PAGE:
Hold the Right People Accountable

February 17, 2022

A post made by a fellow female student with 1100+ likes, 1400 comments, and just one tag. A movement led by two students, yet the female core organizer faces the brunt of it. 

At the time of the first controversial post, student Macy Ferenstein tagged herself and her counterpart, Travis Spongberg, who equally organized, publicized, and led the protest against the mask mandate in schools. When a rebuttal to their argument was posted, backlash was dramatically disproportionately targeted towards Ferenstein, placing the majority of responsibility on her.  

Ferenstein herself attributes this to her account being public, which allowed anyone who wanted to see the post to see it regardless of their following status, also allowing them to share it. This is how her Instagram story, which was originally supposed to only remain up for 24 hours,  spread like wildfire across social media platforms. Meanwhile, Spongberg’s account, and all the publicity for the movement he was posting, was kept private.

Ferenstein quickly went private after being met with attacks and threats. Even so, she continues to face the brunt of the negative response, on all social media platforms. While Spongberg himself has wrongfully received several threats and has been a target of online hostility, Ferenstein has been made the face of the movement in the eyes of the public.

It is important that we begin to internally recognize our own biases, and hold the proper people accountable, including ourselves, for preserving and creating an environment which cultivates the hatred and polarization both parties strive to end,”

This situation reflects many others in which women are held to a dramatically different standard than men. In some cases, regardless of how insignificant or how notable, the problem is the woman.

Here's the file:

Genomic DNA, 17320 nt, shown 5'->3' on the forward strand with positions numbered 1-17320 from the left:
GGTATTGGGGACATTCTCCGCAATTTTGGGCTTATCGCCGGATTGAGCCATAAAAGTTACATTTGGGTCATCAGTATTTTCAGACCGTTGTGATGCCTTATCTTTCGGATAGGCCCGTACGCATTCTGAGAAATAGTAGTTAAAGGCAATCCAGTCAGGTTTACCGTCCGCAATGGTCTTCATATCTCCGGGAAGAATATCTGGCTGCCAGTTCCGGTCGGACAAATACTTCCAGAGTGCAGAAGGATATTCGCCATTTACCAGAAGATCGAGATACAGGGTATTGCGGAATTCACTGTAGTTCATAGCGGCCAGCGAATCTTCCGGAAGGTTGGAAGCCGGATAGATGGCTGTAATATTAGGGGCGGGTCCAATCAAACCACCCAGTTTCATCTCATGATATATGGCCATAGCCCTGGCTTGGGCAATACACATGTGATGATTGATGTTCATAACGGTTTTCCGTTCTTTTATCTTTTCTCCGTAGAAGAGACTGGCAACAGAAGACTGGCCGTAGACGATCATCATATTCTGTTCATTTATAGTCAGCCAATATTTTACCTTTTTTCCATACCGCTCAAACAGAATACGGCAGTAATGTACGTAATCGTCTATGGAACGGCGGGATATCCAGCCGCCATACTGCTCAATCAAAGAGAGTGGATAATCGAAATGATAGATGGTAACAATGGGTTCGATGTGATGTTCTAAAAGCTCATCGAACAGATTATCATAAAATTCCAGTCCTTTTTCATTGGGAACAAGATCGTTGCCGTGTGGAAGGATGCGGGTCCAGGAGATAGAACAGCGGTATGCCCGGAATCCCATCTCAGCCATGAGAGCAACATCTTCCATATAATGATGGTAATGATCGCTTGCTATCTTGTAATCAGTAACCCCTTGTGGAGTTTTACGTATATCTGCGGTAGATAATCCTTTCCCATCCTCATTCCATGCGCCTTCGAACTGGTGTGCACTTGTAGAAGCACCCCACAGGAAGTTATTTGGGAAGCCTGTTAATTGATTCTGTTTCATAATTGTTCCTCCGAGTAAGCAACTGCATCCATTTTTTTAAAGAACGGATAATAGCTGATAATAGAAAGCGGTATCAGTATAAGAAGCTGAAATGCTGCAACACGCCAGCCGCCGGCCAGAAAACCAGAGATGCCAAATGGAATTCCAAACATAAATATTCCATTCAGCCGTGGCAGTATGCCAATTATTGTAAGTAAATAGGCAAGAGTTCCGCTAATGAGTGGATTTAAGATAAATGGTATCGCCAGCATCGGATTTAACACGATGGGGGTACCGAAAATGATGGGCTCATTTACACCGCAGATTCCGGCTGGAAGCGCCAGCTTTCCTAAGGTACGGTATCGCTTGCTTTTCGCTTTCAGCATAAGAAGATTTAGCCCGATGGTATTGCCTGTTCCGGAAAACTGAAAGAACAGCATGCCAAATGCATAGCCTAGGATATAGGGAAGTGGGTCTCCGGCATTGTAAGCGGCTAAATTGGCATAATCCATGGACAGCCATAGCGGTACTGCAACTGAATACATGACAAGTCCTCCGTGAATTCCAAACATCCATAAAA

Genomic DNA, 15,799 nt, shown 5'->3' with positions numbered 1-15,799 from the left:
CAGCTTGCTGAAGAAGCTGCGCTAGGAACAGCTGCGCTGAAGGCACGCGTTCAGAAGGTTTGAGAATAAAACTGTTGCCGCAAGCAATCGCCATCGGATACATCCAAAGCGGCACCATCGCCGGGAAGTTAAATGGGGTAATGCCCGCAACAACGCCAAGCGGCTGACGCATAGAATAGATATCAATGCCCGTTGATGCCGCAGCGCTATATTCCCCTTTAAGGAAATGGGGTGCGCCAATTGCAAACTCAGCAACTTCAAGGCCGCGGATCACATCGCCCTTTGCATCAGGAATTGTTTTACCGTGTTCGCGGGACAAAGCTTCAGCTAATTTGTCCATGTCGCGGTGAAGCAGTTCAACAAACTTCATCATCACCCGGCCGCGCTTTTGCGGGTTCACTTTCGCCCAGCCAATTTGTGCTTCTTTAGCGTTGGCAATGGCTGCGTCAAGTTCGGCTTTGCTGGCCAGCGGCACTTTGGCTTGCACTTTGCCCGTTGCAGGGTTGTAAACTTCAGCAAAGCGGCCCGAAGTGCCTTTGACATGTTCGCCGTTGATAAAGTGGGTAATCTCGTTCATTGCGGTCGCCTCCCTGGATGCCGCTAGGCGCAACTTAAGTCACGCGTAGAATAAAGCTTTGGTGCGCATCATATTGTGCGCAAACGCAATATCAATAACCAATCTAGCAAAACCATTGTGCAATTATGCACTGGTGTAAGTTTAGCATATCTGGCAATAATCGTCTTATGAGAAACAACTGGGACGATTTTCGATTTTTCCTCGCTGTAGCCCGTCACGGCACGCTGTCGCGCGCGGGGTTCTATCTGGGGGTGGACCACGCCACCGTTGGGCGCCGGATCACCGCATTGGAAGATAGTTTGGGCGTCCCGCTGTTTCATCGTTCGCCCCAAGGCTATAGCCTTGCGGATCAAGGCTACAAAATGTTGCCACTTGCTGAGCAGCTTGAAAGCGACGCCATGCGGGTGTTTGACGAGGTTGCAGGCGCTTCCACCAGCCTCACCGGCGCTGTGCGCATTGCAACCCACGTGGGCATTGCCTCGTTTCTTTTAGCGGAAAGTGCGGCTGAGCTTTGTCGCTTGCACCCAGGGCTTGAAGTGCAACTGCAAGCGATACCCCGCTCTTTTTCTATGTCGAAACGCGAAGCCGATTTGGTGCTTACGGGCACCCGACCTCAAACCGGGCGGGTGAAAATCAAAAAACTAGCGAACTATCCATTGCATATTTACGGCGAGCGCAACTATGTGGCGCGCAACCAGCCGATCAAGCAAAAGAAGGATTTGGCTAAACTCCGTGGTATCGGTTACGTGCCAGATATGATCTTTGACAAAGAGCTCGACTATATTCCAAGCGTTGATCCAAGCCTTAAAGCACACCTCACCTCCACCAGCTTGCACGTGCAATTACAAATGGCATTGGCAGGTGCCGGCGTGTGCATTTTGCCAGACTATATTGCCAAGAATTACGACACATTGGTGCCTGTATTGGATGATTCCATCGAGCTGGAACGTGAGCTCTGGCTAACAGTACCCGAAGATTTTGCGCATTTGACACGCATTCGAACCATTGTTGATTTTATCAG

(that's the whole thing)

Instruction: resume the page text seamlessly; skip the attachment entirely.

Sexism in politics can have the effect of discouraging women from organizing campaigns and protests to further their political views. Research suggests that male political candidates are far less likely than female candidates to be referenced by their gender, because men are accepted as the norm within politics. 

Focusing on a female activist or candidate’s style and personal attributes ignores their substance and leadership abilities. Media coverage and public commentary on women in politics often includes sexist language which reinforces gender stereotypes. 

Ironically, much of the hatred comes from other young girls. Women who would normally argue on the existence of sexism carried out by men are now carrying it out themselves. To perpetuate this hatred starting at the high school level can be damaging for young women exploring political activism, especially when the hostility comes from another woman.

By no means do we argue that hatred should be directed toward both core organizers, because respectful discourse leaves no room for hatred. Rather, it is important that we begin to internally recognize our own biases, and hold the proper people accountable, including ourselves, for preserving and creating an environment which cultivates the hatred and polarization both parties strive to end.

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